What’s Wrong with the World

The men signed of the cross of Christ go gaily in the dark.

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What’s Wrong with the World is dedicated to the defense of what remains of Christendom, the civilization made by the men of the Cross of Christ. Athwart two hostile Powers we stand: the Jihad and Liberalism...read more

I guess he is a "complete unknown" with "no direction home"

Read about it here.

Comments (29)

Clearly a case of racial profiling. (It mentions he was in a mostly "minority" neighborhood. White guy wandering around minority neighborhood, gets stopped by cops and asked for ID.) He should have screamed at them that they didn't know who they were messing with and that he'd talk to their chief and see their "mamas" outside. Think how _frustrating_ it must have been to be asked to accompany them back to the hotel when he was just harmlessly walking down the street. Oh. No, I guess most people don't behave that way.

The difference between Mr Dylan and Professor Gates seems to be that Mr Dylan does not think that co-operating with officers of the law is beneath him despite his wealth and worldwide fame whereas Professor Gates being a relitave unknown at the time of his arrest immidiately and irationally read racist motives into the actions of the officers at the scene.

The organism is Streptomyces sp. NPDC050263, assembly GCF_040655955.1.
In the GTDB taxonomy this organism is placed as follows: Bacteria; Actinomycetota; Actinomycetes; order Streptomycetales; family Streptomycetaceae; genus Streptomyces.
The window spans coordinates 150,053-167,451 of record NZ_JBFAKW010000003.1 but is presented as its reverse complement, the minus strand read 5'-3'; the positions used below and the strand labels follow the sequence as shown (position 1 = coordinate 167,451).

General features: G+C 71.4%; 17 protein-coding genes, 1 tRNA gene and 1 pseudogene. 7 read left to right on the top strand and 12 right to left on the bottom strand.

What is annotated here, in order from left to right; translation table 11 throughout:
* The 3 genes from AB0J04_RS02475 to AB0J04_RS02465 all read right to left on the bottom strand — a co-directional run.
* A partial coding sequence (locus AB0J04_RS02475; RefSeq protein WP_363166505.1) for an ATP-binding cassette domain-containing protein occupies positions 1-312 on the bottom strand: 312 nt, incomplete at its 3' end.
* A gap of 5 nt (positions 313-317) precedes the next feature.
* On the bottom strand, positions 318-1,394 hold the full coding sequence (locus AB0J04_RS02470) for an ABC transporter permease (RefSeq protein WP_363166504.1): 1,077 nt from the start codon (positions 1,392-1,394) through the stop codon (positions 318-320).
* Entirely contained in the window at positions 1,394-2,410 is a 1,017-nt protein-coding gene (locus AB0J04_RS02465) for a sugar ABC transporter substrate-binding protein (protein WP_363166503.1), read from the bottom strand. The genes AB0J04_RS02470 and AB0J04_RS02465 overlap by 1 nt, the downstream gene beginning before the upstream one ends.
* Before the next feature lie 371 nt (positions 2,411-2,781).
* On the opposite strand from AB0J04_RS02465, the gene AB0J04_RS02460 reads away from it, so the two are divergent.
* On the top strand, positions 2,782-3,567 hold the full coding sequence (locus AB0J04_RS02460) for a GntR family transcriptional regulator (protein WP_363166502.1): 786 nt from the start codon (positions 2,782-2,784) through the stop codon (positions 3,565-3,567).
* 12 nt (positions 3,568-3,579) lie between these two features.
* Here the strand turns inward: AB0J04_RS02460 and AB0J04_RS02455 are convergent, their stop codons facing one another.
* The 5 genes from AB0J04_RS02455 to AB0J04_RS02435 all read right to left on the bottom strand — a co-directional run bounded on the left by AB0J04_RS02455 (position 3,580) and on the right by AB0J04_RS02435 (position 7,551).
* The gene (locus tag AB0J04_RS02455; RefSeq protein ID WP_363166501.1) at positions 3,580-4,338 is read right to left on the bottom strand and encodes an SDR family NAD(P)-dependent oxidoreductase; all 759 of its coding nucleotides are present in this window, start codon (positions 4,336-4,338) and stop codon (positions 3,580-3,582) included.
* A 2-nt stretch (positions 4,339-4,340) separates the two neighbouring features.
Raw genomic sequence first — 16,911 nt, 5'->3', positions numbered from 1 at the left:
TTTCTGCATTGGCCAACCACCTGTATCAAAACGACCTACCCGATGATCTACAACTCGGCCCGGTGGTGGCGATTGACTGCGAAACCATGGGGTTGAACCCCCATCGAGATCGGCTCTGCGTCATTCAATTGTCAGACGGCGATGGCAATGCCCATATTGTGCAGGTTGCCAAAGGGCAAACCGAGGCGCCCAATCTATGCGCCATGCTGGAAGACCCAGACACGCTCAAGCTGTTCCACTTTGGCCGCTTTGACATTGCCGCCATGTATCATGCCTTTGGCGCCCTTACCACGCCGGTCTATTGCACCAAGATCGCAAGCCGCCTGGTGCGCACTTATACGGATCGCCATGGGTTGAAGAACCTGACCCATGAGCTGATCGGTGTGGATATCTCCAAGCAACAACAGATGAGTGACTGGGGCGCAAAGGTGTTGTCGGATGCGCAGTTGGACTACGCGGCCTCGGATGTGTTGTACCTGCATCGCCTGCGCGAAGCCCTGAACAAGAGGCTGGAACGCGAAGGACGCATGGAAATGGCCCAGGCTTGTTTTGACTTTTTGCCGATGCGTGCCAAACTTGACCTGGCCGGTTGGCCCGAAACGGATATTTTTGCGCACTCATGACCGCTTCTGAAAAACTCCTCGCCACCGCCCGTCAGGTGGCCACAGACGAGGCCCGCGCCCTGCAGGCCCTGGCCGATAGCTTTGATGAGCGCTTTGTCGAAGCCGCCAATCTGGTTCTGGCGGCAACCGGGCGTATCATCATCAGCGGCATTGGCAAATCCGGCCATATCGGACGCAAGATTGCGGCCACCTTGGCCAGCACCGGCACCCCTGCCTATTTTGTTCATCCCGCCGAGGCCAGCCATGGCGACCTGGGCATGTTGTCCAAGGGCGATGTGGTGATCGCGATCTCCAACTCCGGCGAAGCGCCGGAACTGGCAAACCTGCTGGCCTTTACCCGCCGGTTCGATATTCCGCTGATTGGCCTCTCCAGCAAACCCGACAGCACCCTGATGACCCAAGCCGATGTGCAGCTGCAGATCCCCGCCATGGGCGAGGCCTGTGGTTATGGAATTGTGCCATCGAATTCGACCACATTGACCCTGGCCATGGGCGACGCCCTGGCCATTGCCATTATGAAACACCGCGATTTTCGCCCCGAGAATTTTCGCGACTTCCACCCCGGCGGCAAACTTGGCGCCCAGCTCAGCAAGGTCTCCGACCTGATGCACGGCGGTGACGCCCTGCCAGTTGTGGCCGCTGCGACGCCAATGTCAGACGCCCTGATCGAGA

So cops pulling someone over without a hint of probable cause and requiring ID of one of the greatest musical legends is reason for deferential obedience. At this point, I am curious to know if there are any types of police misconduct conservatives wouldn’t enthusiastically support.

As a personal note, about a year ago I was stopped without any probable cause for the mistake of being a cautious driver. It was late at night and I was parked on private property, as I was about to pull my car onto the winding rural road I saw headlights way down the road. Since some people go the speed limit on that road and others treat it like a race course, I decided not to risk jumping out in front of a car going fast so I waited for them to pass by. Of course it was a cop, so he stopped in front of me and did the whole interrogation routine to see if I was drunk, high, or whatever. I never raised my voice, but I made sure to use the appropriate tone of exasperation and eye rolls of disbelief to convey how wrong he was. Lucky for me that Lydia wasn’t there to tell him how much I deserved to be taken into custody for contempt of cop.